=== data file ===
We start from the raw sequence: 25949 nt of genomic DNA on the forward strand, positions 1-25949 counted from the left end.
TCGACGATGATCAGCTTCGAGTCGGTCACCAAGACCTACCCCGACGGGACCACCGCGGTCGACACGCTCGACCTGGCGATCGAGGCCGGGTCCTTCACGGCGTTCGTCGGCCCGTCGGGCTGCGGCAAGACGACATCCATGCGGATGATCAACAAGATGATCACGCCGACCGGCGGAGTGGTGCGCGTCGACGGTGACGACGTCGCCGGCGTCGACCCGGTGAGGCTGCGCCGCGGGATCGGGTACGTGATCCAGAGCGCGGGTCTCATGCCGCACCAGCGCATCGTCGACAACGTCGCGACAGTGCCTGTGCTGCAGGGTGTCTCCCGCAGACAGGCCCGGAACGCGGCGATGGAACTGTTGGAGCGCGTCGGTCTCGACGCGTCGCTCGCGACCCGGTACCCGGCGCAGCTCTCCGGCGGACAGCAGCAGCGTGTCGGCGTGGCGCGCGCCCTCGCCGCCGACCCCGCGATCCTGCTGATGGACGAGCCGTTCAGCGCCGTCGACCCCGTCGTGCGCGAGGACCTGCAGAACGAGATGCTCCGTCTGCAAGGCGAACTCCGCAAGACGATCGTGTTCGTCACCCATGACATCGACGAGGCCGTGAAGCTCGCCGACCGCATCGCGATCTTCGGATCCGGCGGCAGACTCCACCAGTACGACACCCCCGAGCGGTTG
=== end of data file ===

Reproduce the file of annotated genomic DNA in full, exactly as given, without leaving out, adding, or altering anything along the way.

We start from the raw sequence: 25949 nt of genomic DNA on the forward strand, positions 1-25949 counted from the left end.
TCGACGATGATCAGCTTCGAGTCGGTCACCAAGACCTACCCCGACGGGACCACCGCGGTCGACACGCTCGACCTGGCGATCGAGGCCGGGTCCTTCACGGCGTTCGTCGGCCCGTCGGGCTGCGGCAAGACGACATCCATGCGGATGATCAACAAGATGATCACGCCGACCGGCGGAGTGGTGCGCGTCGACGGTGACGACGTCGCCGGCGTCGACCCGGTGAGGCTGCGCCGCGGGATCGGGTACGTGATCCAGAGCGCGGGTCTCATGCCGCACCAGCGCATCGTCGACAACGTCGCGACAGTGCCTGTGCTGCAGGGTGTCTCCCGCAGACAGGCCCGGAACGCGGCGATGGAACTGTTGGAGCGCGTCGGTCTCGACGCGTCGCTCGCGACCCGGTACCCGGCGCAGCTCTCCGGCGGACAGCAGCAGCGTGTCGGCGTGGCGCGCGCCCTCGCCGCCGACCCCGCGATCCTGCTGATGGACGAGCCGTTCAGCGCCGTCGACCCCGTCGTGCGCGAGGACCTGCAGAACGAGATGCTCCGTCTGCAAGGCGAACTCCGCAAGACGATCGTGTTCGTCACCCATGACATCGACGAGGCCGTGAAGCTCGCCGACCGCATCGCGATCTTCGGATCCGGCGGCAGACTCCACCAGTACGACACCCCCGAGCGGTTG